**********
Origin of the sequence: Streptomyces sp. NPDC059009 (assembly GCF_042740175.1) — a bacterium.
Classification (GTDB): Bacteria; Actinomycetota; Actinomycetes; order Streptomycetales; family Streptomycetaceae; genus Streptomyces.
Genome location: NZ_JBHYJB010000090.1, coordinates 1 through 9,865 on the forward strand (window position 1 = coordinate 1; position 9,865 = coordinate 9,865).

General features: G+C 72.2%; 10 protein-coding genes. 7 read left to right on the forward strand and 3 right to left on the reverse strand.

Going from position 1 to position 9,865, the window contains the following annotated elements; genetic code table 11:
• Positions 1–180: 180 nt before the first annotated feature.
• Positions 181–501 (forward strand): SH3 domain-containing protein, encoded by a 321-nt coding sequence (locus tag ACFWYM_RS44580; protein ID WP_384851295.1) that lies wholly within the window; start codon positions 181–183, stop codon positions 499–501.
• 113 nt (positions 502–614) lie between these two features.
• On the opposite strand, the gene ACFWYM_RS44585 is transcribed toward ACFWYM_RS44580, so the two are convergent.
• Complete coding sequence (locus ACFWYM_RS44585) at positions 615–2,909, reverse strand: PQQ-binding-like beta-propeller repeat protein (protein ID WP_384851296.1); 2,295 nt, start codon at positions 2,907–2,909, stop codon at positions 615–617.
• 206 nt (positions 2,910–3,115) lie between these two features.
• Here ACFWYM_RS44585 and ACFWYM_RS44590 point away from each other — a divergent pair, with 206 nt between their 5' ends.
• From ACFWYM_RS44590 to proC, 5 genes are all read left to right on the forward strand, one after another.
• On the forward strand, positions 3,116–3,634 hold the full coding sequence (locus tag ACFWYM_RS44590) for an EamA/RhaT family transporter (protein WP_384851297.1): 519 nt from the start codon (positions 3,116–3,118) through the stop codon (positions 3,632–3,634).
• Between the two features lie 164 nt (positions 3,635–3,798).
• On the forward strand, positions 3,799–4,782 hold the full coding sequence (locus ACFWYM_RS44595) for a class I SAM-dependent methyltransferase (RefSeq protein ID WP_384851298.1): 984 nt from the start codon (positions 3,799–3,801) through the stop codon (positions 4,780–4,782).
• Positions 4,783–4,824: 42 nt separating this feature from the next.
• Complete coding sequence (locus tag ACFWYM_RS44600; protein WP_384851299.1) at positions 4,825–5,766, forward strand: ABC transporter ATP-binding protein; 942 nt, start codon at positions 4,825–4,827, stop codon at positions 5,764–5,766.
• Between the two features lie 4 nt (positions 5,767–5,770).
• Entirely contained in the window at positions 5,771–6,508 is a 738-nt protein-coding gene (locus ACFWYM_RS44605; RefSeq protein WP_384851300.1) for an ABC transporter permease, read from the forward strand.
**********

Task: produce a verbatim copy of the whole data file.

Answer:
Origin of the sequence: Streptomyces sp. NPDC059009 (assembly GCF_042740175.1) — a bacterium.
Classification (GTDB): Bacteria; Actinomycetota; Actinomycetes; order Streptomycetales; family Streptomycetaceae; genus Streptomyces.
Genome location: NZ_JBHYJB010000090.1, coordinates 1 through 9,865 on the forward strand (window position 1 = coordinate 1; position 9,865 = coordinate 9,865).

General features: G+C 72.2%; 10 protein-coding genes. 7 read left to right on the forward strand and 3 right to left on the reverse strand.

Going from position 1 to position 9,865, the window contains the following annotated elements; genetic code table 11:
• Positions 1–180: 180 nt before the first annotated feature.
• Positions 181–501 (forward strand): SH3 domain-containing protein, encoded by a 321-nt coding sequence (locus tag ACFWYM_RS44580; protein ID WP_384851295.1) that lies wholly within the window; start codon positions 181–183, stop codon positions 499–501.
• 113 nt (positions 502–614) lie between these two features.
• On the opposite strand, the gene ACFWYM_RS44585 is transcribed toward ACFWYM_RS44580, so the two are convergent.
• Complete coding sequence (locus ACFWYM_RS44585) at positions 615–2,909, reverse strand: PQQ-binding-like beta-propeller repeat protein (protein ID WP_384851296.1); 2,295 nt, start codon at positions 2,907–2,909, stop codon at positions 615–617.
• 206 nt (positions 2,910–3,115) lie between these two features.
• Here ACFWYM_RS44585 and ACFWYM_RS44590 point away from each other — a divergent pair, with 206 nt between their 5' ends.
• From ACFWYM_RS44590 to proC, 5 genes are all read left to right on the forward strand, one after another.
• On the forward strand, positions 3,116–3,634 hold the full coding sequence (locus tag ACFWYM_RS44590) for an EamA/RhaT family transporter (protein WP_384851297.1): 519 nt from the start codon (positions 3,116–3,118) through the stop codon (positions 3,632–3,634).
• Between the two features lie 164 nt (positions 3,635–3,798).
• On the forward strand, positions 3,799–4,782 hold the full coding sequence (locus ACFWYM_RS44595) for a class I SAM-dependent methyltransferase (RefSeq protein ID WP_384851298.1): 984 nt from the start codon (positions 3,799–3,801) through the stop codon (positions 4,780–4,782).
• Positions 4,783–4,824: 42 nt separating this feature from the next.
• Complete coding sequence (locus tag ACFWYM_RS44600; protein WP_384851299.1) at positions 4,825–5,766, forward strand: ABC transporter ATP-binding protein; 942 nt, start codon at positions 4,825–4,827, stop codon at positions 5,764–5,766.
• Between the two features lie 4 nt (positions 5,767–5,770).
• Entirely contained in the window at positions 5,771–6,508 is a 738-nt protein-coding gene (locus ACFWYM_RS44605; RefSeq protein WP_384851300.1) for an ABC transporter permease, read from the forward strand.